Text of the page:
Saturday, March 12, 2011

You Can't Have Just One

There's a phrase repeated over and over by civil libertarian and ACLU types and often attributed to either Justice William O. Douglas or Justice Louis Brandeis:

"Better 100 guilty parties go free than one innocent person be convicted."

I found the original reference is Blackstone and the figure is 10, not 100, but the point is the same. If the justice system is to err, it must err on the side of the criminal defendant.

I once wrote a book on crime and after hearing this phrase for about the 20th time, I came to one conclusion: Whoever said it wasn't planning on living in the same neighborhood with those 10 or 100 guilty criminals.
William Tucker. The Obama Watch: "Better a Hundred Terrorists Go Free…" The American Spectator
There's also another conclusion one can come to: Whoever said it wasn't all that thrilled with the idea of being the one innocent person convicted of a crime.

Mr. Tucker goes on at length about the downsides of people whom others understand are criminals going free. He references drug dealers in poor neighborhoods in New York and Blackwater guards in Iraq, in the service of pointing out the lack of respect that people have for the justice system. But outside of a single statement, "People are still convicted of crimes -- often on the unfortunate tendency of juries to believe eyewitness identification, even though it is without question the most unreliable form of evidence," the idea people are erroneously convicted is never actually addressed or even alluded to. I find it difficult to credit that poor New Yorkers and Iraqis have no experience with the idea that innocent people have been picked up by the authorities, jailed, tried and even convicted, while the real criminals pass them on the streets every day.

The fact of the matter is that the justice system isn't consistently allowing 100 or even 10 known criminals at a pop to go free in order that there are no innocent people behind bars. We all know that there are innocent people that have spent years, even decades in jail, and there is the distinct possibility that Texas may even have sent an innocent man to the death chamber. While I wouldn't be able to pick Mr. Tucker out of a lineup, I suspect that he doesn't live in a poor neighborhood of New York, in Iraq or any other locale where being sent to jail or prison for something that you haven't done is actually a concern.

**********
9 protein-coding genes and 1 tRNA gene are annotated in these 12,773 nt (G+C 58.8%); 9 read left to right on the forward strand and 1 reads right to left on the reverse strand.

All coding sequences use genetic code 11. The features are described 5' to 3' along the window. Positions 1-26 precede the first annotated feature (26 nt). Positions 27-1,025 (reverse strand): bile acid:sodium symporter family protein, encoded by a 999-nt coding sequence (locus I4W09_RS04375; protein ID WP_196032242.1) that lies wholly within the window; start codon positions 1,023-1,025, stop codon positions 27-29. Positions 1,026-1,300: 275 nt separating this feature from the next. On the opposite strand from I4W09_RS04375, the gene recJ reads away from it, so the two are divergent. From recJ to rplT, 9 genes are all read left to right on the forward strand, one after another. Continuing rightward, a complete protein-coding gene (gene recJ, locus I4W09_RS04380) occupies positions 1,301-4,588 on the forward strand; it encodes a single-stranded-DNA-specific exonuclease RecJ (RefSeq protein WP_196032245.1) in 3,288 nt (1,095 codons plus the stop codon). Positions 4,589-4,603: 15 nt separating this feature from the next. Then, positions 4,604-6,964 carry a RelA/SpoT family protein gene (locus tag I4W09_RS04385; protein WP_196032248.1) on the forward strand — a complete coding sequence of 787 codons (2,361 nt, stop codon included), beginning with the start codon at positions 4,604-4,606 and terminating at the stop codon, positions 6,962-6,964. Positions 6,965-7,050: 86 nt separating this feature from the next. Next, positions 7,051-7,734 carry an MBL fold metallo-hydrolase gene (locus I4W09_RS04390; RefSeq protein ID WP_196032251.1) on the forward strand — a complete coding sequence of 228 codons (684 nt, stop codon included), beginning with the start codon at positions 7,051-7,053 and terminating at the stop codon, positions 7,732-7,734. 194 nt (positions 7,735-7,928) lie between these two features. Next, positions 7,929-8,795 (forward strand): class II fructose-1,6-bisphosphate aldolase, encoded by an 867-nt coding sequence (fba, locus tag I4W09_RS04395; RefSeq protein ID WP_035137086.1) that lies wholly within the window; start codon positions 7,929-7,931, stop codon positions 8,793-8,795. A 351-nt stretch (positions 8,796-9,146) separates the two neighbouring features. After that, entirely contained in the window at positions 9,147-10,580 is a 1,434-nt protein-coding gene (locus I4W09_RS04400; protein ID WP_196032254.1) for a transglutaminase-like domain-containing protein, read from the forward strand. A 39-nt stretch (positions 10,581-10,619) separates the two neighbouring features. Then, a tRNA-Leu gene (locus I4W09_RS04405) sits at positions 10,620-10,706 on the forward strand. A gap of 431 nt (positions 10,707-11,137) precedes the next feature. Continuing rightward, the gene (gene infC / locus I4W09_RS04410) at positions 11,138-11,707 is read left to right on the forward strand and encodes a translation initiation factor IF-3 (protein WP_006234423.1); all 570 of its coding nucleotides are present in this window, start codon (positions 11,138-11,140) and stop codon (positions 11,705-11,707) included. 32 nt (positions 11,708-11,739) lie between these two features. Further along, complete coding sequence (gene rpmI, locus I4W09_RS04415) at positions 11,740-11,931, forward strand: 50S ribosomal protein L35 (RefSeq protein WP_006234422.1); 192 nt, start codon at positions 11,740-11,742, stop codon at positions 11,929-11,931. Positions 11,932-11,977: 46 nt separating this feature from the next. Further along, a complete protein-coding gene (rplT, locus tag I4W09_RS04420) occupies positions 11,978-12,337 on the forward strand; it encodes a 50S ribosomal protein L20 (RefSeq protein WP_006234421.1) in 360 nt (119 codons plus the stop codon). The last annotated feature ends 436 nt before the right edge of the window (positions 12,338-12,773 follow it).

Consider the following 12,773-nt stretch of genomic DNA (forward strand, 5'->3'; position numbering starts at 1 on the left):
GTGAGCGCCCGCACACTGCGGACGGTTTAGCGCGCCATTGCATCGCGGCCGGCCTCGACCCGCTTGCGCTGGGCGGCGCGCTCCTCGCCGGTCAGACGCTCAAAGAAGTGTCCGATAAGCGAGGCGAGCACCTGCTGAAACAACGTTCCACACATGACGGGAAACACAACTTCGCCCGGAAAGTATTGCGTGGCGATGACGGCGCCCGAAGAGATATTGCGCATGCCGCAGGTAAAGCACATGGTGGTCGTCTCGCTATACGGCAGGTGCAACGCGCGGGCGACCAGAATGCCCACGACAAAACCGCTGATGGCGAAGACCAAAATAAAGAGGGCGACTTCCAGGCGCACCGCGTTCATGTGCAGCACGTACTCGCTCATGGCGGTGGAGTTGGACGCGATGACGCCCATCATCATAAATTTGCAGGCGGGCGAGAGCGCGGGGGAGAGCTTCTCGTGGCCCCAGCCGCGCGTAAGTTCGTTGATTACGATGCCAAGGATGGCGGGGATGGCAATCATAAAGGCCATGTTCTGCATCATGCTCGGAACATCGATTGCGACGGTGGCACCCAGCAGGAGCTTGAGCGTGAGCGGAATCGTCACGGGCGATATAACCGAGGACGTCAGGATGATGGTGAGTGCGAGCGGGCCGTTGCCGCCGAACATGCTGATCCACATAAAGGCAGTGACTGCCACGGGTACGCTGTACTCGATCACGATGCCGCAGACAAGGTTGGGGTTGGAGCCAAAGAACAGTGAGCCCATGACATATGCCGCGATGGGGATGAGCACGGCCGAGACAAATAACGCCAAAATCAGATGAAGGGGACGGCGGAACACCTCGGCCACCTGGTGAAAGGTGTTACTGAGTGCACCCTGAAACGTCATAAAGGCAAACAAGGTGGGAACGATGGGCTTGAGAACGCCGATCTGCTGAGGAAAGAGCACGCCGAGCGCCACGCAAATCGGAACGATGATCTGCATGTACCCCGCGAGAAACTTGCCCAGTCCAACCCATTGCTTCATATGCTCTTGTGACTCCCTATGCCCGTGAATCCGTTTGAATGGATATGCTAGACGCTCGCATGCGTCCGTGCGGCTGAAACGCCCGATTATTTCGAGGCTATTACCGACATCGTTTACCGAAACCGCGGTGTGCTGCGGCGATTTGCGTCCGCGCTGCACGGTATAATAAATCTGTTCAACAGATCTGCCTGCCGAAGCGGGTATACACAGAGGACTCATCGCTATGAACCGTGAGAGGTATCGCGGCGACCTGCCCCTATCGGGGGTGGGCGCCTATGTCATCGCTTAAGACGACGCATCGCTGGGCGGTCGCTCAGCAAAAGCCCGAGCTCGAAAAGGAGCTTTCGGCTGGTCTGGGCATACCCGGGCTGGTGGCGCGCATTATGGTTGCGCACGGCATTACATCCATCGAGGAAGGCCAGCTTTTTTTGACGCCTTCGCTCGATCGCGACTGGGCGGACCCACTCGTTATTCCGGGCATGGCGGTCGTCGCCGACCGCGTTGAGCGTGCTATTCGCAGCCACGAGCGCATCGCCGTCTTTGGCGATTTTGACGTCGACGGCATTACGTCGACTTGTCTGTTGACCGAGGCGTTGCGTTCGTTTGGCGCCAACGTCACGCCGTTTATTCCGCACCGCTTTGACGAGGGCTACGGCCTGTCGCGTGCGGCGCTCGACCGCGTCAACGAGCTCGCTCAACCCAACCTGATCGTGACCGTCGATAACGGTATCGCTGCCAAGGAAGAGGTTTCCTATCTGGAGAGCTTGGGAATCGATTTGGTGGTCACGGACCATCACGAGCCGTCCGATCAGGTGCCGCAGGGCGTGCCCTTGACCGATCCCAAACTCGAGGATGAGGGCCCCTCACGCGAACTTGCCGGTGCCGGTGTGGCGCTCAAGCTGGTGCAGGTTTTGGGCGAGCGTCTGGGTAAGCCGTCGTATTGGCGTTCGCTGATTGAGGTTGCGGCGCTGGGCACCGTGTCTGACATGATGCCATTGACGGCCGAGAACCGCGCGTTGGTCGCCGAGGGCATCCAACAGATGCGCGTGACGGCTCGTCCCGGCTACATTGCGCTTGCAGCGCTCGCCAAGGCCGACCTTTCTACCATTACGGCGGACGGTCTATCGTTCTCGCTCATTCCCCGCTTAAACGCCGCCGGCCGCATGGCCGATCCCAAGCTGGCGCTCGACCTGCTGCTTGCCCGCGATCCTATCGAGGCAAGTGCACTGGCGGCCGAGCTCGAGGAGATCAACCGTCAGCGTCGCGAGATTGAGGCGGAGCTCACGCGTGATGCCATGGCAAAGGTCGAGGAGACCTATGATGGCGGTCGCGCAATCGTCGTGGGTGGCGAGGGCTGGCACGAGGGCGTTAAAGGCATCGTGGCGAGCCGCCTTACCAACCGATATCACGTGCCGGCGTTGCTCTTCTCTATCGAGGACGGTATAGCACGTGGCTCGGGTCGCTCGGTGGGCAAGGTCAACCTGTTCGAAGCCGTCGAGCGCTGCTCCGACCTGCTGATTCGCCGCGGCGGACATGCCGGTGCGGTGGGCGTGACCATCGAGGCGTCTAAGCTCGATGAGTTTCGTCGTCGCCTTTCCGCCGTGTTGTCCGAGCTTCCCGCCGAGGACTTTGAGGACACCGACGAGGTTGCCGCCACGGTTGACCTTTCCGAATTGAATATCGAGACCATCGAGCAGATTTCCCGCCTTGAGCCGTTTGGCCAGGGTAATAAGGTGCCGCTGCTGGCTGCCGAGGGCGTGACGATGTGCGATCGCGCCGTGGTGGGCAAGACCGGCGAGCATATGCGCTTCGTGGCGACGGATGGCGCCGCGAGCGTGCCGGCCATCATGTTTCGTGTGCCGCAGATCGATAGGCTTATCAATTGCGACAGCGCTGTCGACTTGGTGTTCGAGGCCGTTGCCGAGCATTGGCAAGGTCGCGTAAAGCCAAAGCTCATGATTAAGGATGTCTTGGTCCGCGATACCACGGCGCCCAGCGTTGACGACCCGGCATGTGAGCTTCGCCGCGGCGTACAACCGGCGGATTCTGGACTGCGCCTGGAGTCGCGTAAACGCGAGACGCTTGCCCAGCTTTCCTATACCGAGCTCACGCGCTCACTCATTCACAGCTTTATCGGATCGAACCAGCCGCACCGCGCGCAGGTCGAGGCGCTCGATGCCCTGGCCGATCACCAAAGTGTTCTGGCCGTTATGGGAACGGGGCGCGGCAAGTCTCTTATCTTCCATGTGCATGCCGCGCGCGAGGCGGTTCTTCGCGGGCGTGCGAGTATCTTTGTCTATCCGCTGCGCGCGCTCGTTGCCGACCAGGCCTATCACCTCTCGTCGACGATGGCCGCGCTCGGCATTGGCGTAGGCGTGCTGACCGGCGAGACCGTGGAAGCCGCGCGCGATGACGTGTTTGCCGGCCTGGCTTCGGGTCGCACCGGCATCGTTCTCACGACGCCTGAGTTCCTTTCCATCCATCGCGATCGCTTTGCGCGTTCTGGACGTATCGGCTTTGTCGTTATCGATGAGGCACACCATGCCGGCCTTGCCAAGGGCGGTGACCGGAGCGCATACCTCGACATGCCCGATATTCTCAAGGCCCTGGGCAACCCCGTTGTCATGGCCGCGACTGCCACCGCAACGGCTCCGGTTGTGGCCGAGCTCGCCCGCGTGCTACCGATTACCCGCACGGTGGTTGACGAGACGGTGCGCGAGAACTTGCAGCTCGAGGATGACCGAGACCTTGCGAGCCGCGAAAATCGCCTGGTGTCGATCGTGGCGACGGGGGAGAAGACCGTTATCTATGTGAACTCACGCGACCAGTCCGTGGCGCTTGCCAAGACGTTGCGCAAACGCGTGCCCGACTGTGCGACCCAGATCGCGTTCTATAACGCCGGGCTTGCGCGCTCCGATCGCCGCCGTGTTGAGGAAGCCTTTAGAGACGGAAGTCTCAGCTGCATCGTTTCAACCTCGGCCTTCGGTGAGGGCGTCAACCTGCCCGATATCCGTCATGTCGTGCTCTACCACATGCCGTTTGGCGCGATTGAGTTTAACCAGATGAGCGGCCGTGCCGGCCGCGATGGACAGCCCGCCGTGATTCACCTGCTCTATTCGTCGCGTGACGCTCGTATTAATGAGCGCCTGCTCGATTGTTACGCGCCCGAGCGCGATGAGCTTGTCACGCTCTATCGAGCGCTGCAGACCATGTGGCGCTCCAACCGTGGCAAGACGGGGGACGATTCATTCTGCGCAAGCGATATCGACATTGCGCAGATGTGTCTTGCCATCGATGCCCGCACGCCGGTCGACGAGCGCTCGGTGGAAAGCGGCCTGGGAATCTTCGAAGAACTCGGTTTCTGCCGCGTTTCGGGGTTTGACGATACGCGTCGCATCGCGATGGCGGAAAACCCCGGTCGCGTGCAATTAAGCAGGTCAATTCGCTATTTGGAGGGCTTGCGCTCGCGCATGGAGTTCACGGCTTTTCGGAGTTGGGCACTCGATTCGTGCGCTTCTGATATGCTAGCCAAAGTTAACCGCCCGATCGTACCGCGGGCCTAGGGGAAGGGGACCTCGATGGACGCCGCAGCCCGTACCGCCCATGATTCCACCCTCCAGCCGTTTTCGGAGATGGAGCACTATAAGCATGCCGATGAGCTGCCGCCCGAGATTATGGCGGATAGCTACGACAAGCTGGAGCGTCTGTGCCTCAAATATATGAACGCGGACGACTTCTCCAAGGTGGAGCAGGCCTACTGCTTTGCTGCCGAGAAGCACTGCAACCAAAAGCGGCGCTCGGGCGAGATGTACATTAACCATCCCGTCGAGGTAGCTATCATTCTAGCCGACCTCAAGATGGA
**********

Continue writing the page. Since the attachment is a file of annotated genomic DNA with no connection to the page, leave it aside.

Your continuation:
While our reaction to "better that ten guilty persons escape than that one innocent suffer," might very well be "Better for whom?" we have to understand that our current legal system is actually incapable of dicing things this finely. "Just convict all the guilty and acquit all the innocent," is a nice thing to say, but if it were really this easy, our legal system would be vastly less complicated than it actually it. The presumption of innocence and the rights of defendants come from a long history of abuses, intentional and otherwise, of the right and privilege of meting out justice. While there are people who still have faith that "the security of the innocent may be complete, without favouring the impunity of crime," as Jeremy Bentham put it, I hold no such understanding. Given that any justice system is a fallible human institution, it's going to be rife with errors. The innocent (at least of the crime for which they were convicted) rub shoulders with the guilty behind bars, while in our neighborhoods, those who have beaten the rap live alongside law-abiding citizens. The reading of Blackstone's maxim as "if the justice system is to err, it must err on the side of the criminal defendant" is flawed in that the system is simply incapable of determining in whose favor is it going to err - because if it were capable, it could also eradicate the errors in the first place. So the system is never going to be able to eradicate one or the other circumstance without consequences, so we're left to judge the relative merits and decide on those.

In other words, it's not about volunteering to live in the same neighborhood those 10 guilty criminals OR be the 1 innocent person who goes to jail along with them. As it stands, one could be plucked from from one's home to a lifetime of prison AND have 10 guilty neighbors snicker at them behind their hands. Plenty of people are already in that position, and plenty more will follow them, willingly or not. We shouldn't rush to consider them acceptable sacrifices of our own desire to pretend that only the risks that trouble us are important.

1 comment:

Keifus said...

...and adding "for whom" to various moral equations like that is another trick that I've found to be pretty handy over the years.

Our err-on-the-side-of-prosecution criminal justice system does seem to have negative social consequencies for some groups of Americans, even if it helps the Tuckers of the world be more comfortable in their (reliably lily white) skins.